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THE FIRST TAKE. This horse, Zena, is being treated for white line disease that claimed large portions of the hoof wall. This is what the hoof looked life just before a second shoeing and acrylic repair effort by farrier Red Renchin. Note the area not covered by acrylic, which was left open to the air and treated with thrush medication.
If you’re ready to move your career beyond basic trimming and shoeing, the next step might be using acrylic glues to repair damaged or low-quality hooves. “Being able to perform acrylic repairs makes a farrier appear more professional in the eyes of clients. If the horse has a problem, you can become the problem-solver,” says International Horseshoeing Hall Of Fame member Red Renchin.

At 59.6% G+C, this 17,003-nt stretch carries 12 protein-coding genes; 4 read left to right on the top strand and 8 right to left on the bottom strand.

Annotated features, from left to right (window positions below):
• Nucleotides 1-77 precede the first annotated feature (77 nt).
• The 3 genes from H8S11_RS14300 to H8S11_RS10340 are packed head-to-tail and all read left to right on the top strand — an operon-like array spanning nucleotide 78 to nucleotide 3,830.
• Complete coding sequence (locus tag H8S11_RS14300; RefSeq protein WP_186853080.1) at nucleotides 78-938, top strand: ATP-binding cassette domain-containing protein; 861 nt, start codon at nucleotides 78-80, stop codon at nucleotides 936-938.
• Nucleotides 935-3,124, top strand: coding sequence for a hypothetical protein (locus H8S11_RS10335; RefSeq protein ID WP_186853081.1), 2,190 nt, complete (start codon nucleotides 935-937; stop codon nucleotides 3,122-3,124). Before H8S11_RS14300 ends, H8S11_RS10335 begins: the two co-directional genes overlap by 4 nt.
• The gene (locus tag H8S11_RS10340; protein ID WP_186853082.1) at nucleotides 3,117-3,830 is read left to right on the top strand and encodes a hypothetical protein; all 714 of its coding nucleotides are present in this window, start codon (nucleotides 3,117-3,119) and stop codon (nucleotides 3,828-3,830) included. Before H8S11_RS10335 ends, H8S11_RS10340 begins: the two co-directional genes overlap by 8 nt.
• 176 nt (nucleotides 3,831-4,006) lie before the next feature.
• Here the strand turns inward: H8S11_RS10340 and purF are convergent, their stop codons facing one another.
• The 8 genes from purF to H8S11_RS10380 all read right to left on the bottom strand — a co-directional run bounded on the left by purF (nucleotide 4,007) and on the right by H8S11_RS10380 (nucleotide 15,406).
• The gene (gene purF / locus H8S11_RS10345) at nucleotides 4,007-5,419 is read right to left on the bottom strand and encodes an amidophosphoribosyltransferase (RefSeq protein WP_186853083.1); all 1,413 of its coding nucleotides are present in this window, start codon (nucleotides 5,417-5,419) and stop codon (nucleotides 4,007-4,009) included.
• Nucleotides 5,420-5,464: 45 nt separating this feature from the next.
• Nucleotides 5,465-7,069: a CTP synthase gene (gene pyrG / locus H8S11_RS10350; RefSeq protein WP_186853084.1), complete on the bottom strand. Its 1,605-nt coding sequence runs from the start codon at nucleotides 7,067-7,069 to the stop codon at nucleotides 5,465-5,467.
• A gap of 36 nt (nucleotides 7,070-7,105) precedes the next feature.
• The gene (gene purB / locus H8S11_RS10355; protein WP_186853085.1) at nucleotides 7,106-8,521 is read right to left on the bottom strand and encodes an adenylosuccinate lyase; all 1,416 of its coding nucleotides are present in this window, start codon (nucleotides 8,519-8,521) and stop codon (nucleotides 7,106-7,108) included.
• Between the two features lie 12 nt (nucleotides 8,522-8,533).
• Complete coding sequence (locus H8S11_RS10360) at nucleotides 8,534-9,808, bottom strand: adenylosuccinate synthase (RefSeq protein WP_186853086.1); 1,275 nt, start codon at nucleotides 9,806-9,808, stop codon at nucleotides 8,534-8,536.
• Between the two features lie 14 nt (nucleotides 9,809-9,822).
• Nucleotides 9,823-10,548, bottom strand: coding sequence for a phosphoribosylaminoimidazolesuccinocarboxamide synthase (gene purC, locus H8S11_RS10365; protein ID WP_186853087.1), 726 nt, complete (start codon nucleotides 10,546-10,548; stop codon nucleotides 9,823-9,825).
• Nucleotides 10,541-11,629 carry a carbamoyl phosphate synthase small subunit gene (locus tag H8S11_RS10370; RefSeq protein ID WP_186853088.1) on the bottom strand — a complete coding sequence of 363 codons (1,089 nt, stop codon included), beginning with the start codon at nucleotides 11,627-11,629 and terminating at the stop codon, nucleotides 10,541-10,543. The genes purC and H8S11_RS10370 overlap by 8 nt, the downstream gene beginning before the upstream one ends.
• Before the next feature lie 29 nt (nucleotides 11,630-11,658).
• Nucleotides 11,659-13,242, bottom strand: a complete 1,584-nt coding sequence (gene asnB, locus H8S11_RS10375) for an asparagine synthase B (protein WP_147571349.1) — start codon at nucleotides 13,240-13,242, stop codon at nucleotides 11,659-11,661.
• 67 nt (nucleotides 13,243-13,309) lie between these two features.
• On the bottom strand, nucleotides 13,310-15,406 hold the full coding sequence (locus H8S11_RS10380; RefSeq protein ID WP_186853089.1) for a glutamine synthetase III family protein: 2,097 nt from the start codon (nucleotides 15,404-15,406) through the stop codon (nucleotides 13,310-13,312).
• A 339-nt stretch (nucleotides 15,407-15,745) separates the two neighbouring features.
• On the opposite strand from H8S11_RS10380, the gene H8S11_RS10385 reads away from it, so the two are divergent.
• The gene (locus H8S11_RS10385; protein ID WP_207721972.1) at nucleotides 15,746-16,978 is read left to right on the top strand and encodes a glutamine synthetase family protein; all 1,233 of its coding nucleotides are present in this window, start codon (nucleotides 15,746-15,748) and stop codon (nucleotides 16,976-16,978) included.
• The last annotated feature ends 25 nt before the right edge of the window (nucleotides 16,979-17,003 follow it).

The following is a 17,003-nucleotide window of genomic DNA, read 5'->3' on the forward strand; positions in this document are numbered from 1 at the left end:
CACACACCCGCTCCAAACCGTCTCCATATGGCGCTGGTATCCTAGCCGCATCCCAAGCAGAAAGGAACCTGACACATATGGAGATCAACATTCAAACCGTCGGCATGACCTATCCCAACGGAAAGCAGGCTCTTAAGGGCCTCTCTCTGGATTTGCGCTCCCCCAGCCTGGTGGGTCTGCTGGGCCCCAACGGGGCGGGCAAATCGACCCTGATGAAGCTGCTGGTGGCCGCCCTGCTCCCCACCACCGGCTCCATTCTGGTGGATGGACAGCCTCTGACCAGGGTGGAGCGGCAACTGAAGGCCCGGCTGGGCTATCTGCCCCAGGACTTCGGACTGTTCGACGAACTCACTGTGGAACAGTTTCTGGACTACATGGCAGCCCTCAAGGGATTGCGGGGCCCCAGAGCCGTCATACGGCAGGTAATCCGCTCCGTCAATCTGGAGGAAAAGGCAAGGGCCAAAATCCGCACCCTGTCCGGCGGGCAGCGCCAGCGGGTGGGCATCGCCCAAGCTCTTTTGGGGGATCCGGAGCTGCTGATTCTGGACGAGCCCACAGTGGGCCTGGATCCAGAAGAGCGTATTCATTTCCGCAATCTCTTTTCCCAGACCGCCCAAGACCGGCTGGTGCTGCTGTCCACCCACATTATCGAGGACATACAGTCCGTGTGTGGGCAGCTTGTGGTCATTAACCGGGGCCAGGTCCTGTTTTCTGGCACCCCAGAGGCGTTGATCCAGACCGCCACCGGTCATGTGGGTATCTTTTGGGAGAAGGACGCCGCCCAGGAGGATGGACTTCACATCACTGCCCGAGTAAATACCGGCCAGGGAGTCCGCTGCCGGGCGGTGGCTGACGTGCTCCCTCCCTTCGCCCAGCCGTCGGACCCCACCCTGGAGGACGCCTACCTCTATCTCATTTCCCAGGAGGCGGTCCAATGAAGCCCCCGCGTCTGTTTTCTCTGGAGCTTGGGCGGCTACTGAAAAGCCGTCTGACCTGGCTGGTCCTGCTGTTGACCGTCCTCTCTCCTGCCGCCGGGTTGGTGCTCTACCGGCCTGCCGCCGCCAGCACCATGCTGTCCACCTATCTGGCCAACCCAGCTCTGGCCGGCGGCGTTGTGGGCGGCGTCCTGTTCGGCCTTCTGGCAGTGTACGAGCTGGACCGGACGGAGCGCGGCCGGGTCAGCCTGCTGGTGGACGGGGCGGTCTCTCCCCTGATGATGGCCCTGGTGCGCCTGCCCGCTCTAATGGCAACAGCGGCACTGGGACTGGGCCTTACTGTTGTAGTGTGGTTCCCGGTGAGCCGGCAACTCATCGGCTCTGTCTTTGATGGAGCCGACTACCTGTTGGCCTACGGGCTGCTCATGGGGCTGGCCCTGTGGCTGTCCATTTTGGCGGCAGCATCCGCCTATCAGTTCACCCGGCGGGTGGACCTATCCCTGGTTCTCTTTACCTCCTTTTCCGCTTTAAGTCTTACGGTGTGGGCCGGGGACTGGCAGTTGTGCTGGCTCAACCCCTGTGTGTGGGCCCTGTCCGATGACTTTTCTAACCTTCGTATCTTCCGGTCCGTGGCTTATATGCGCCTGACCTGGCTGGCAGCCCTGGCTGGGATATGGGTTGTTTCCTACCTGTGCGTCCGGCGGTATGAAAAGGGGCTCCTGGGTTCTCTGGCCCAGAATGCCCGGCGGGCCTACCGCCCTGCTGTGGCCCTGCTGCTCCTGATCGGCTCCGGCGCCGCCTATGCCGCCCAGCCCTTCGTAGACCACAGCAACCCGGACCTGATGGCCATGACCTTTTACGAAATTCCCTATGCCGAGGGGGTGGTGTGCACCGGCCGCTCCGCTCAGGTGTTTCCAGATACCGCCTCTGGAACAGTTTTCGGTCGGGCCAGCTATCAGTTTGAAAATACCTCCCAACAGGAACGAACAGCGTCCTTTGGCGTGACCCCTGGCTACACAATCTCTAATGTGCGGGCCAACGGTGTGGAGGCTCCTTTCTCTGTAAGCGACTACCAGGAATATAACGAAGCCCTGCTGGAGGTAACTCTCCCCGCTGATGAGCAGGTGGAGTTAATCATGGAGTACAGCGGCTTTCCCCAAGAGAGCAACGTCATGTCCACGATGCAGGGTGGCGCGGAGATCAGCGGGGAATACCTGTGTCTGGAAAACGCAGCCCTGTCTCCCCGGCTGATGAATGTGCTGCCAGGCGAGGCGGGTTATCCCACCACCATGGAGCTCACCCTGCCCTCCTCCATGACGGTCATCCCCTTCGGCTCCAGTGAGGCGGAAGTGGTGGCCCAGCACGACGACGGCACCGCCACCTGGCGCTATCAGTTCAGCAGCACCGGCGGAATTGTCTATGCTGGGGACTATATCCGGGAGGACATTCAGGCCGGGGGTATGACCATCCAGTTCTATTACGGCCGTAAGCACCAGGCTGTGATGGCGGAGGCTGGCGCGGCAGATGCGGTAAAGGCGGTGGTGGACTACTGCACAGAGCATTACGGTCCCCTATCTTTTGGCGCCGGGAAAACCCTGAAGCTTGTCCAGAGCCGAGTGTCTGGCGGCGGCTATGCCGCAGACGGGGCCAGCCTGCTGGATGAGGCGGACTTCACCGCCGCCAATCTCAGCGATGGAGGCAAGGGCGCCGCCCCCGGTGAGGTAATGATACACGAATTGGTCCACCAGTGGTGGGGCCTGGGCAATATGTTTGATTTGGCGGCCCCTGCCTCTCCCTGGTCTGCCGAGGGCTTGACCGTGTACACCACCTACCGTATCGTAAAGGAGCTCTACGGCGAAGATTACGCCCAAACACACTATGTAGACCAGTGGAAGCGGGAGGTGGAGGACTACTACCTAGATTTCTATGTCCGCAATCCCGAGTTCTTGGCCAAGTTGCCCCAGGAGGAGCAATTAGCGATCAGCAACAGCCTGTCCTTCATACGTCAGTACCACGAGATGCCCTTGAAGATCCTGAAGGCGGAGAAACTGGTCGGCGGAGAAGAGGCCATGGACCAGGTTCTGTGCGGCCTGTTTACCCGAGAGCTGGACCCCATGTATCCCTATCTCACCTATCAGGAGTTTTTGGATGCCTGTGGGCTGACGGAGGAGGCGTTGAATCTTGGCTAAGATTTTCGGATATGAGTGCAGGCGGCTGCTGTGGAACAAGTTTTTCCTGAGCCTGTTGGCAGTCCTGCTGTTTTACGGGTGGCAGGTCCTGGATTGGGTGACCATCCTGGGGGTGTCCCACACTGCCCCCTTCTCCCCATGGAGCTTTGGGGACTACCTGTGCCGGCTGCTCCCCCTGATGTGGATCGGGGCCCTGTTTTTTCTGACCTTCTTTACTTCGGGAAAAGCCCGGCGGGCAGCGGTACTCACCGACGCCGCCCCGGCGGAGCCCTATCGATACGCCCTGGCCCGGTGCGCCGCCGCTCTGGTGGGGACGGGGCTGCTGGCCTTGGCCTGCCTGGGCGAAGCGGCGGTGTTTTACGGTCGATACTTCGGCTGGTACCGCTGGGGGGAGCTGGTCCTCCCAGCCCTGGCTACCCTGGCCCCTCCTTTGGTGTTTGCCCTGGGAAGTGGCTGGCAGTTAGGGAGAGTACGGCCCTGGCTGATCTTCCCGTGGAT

Any shoer willing to learn could soon be using acrylics for jobs such as repairing quarter cracks or shoeing thin-walled hooves. “It’s just a matter of having a basic understanding of the process, and then doing it step by step. It’s not complicated at all,” says Renchin, who uses acrylics almost daily in his Mequon, Wis., business.
That basic understanding, he says, begins with knowing that there are two fundamental reasons for using acrylics: